“Actually, it explains a lot.”
“Come on! Vampires! Grrr! Nasty. Let’s annihilate them. For justice, and for the safety of puppies, and Christmas, right?”
“What about homeschooling? You know, it’s not just for scary religious people anymore.”
“I suddenly find myself needing to know the plural of apocalypse.”
“So we have some bad boo on our hands?”
“I aim to misbehave.”
Ain’t nothin’ wrong with silly ideas! Poor execution… well, I dunno, it’s not that bad.
(Unless that was also a quote, in which case I just insulted your execution for no apparent reason.)
I know it’s true, but it still feels like people calling QUILTBAG folks ‘heroic’ for being celibate, even unintentionally, should be fictional. That really… it’s just too far. Much like Cliff Russell, no matter how hard you try, or how many times you’ve met them, it just seems like they’re too caricatured to really exist.
“I aim to misbehave.” Not enough of us are saying that nowadays.
But then there are those who say that — or essentially something like that — when they talk about disobeying laws against bullying homosexuals and discrimination against QUILTBAG folk, or openly encouraging servicemembers to disobey orders. Not that I’ve got anyone in particular in mind *cough*ManhattanDeclaration*hack*OathKeepers*HARRUMPH* Must be cold season…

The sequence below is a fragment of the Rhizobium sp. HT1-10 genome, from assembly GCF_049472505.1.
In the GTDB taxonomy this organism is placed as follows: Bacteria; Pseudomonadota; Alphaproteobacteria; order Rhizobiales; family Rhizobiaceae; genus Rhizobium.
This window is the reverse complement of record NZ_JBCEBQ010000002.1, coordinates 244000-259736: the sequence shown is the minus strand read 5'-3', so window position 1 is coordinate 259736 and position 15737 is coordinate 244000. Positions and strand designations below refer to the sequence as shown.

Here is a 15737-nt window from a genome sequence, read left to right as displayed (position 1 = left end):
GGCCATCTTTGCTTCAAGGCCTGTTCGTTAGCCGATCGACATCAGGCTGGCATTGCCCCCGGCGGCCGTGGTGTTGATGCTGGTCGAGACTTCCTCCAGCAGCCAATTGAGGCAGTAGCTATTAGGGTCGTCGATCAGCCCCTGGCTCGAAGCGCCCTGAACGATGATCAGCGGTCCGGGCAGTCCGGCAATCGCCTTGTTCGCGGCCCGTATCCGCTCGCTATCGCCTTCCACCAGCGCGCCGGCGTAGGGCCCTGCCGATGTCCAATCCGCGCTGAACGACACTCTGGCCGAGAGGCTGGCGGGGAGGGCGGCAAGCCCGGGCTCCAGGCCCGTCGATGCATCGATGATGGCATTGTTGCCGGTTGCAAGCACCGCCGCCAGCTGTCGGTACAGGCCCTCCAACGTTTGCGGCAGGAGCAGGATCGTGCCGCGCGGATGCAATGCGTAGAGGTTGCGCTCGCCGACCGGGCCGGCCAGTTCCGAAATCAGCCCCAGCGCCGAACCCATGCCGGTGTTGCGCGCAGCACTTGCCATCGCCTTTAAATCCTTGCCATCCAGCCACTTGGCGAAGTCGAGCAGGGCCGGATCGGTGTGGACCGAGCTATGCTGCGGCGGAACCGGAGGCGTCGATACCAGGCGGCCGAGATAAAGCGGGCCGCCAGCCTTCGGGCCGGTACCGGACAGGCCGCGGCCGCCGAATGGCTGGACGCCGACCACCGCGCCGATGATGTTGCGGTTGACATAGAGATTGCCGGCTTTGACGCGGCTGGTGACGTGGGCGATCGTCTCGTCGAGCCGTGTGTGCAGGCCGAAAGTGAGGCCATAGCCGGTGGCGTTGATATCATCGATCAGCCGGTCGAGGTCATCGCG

Of course, they don’t say it with quite so much style as “I aim to misbehave,” has….
A quick run through of who know who is homeschooling reveals 1 Catholic, 1 Pagan, several people whose religious views I don’t know but certainly aren’t fundies (including one who took her daughter out of schools because 1: she was being bullied and 2: the school were punishing her for things the bullies had done even once they knew for sure she hadn’t done them.)
We had briefly considered homeschooling and we’re not religious. Although you’re right that the majority of homeschoolers aren’t fundamentalists, one reason we rejected the idea is that fundamentalists seemed to dominate both the textbook market and the support groups. We’re happy with our kids’ school, partly because of the high level of parent involvement, which we see as critical to a school’s success.